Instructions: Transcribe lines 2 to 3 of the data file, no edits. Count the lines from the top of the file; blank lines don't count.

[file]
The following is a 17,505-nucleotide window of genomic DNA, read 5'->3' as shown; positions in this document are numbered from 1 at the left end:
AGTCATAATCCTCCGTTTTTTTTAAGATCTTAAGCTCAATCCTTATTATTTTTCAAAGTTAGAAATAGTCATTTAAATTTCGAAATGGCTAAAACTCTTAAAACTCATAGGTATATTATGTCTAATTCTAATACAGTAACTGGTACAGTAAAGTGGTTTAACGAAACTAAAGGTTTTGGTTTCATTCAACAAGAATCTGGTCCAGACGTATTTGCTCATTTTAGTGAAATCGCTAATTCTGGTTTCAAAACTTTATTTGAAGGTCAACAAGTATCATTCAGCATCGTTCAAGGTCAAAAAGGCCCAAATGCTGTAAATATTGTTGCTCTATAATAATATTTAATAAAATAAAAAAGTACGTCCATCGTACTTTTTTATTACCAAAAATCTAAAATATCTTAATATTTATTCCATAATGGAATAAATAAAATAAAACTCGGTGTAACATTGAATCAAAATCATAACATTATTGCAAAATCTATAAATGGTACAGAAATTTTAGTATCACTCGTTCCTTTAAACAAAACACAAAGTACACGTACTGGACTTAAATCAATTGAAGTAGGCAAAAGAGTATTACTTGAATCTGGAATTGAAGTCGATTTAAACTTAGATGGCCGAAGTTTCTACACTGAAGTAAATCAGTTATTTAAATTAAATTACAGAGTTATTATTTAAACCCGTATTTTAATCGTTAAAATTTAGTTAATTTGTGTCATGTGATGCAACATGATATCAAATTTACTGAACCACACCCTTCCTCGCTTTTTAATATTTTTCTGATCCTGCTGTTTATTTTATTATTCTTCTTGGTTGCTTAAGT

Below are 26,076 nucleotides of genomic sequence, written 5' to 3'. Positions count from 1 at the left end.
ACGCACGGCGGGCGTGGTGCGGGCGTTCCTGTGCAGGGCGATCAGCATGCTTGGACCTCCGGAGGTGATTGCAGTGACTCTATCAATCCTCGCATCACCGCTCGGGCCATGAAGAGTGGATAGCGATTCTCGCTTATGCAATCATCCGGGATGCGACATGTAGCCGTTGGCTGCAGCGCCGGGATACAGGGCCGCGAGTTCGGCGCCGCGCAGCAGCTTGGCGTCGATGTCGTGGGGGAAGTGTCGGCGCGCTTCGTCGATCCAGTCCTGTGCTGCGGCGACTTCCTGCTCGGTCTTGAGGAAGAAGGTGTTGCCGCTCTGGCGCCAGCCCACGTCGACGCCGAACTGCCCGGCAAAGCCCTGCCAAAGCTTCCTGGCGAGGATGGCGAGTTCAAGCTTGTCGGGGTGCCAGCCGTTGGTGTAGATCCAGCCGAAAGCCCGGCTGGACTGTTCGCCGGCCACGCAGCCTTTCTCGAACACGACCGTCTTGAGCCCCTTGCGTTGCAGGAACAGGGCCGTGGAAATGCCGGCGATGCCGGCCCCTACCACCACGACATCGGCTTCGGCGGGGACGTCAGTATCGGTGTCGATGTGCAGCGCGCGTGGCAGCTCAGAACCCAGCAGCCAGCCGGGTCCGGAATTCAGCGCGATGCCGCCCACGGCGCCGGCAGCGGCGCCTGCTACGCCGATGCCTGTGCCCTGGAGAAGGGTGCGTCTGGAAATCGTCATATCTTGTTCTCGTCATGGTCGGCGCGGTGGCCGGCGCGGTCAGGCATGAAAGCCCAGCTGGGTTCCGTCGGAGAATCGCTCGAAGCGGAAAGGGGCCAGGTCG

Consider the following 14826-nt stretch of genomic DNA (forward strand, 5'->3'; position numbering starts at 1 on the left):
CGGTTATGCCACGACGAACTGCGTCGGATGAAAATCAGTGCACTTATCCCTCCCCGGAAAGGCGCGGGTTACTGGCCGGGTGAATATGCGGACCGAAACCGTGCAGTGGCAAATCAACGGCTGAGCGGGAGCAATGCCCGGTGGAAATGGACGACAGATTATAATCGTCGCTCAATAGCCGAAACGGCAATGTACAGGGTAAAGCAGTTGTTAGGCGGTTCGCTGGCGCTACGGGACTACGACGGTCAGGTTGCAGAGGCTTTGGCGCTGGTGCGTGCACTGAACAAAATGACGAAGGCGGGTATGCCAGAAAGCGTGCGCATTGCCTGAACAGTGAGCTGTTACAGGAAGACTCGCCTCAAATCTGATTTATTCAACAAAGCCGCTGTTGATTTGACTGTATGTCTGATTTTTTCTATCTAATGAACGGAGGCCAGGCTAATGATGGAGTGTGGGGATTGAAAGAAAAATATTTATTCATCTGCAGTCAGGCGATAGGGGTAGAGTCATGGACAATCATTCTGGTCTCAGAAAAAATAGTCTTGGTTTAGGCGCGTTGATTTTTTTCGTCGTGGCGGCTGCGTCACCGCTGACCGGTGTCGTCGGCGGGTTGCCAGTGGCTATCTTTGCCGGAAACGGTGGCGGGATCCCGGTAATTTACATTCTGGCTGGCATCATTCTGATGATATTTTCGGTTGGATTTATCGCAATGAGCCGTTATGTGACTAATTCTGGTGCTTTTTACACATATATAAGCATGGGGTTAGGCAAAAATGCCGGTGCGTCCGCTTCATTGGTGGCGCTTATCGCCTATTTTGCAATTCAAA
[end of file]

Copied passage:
AGTCATAATCCTCCGTTTTTTTTAAGATCTTAAGCTCAATCCTTATTATTTTTCAAAGTTAGAAATAGTCATTTAAATTTCGAAATGGCTAAAACTCTTAAAACTCATAGGTATATTATGTCTAATTCTAATACAGTAACTGGTACAGTAAAGTGGTTTAACGAAACTAAAGGTTTTGGTTTCATTCAACAAGAATCTGGTCCAGACGTATTTGCTCATTTTAGTGAAATCGCTAATTCTGGTTTCAAAACTTTATTTGAAGGTCAACAAGTATCATTCAGCATCGTTCAAGGTCAAAAAGGCCCAAATGCTGTAAATATTGTTGCTCTATAATAATATTTAATAAAATAAAAAAGTACGTCCATCGTACTTTTTTATTACCAAAAATCTAAAATATCTTAATATTTATTCCATAATGGAATAAATAAAATAAAACTCGGTGTAACATTGAATCAAAATCATAACATTATTGCAAAATCTATAAATGGTACAGAAATTTTAGTATCACTCGTTCCTTTAAACAAAACACAAAGTACACGTACTGGACTTAAATCAATTGAAGTAGGCAAAAGAGTATTACTTGAATCTGGAATTGAAGTCGATTTAAACTTAGATGGCCGAAGTTTCTACACTGAAGTAAATCAGTTATTTAAATTAAATTACAGAGTTATTATTTAAACCCGTATTTTAATCGTTAAAATTTAGTTAATTTGTGTCATGTGATGCAACATGATATCAAATTTACTGAACCACACCCTTCCTCGCTTTTTAATATTTTTCTGATCCTGCTGTTTATTTTATTATTCTTCTTGGTTGCTTAAGT

Below are 26,076 nucleotides of genomic sequence, written 5' to 3'. Positions count from 1 at the left end.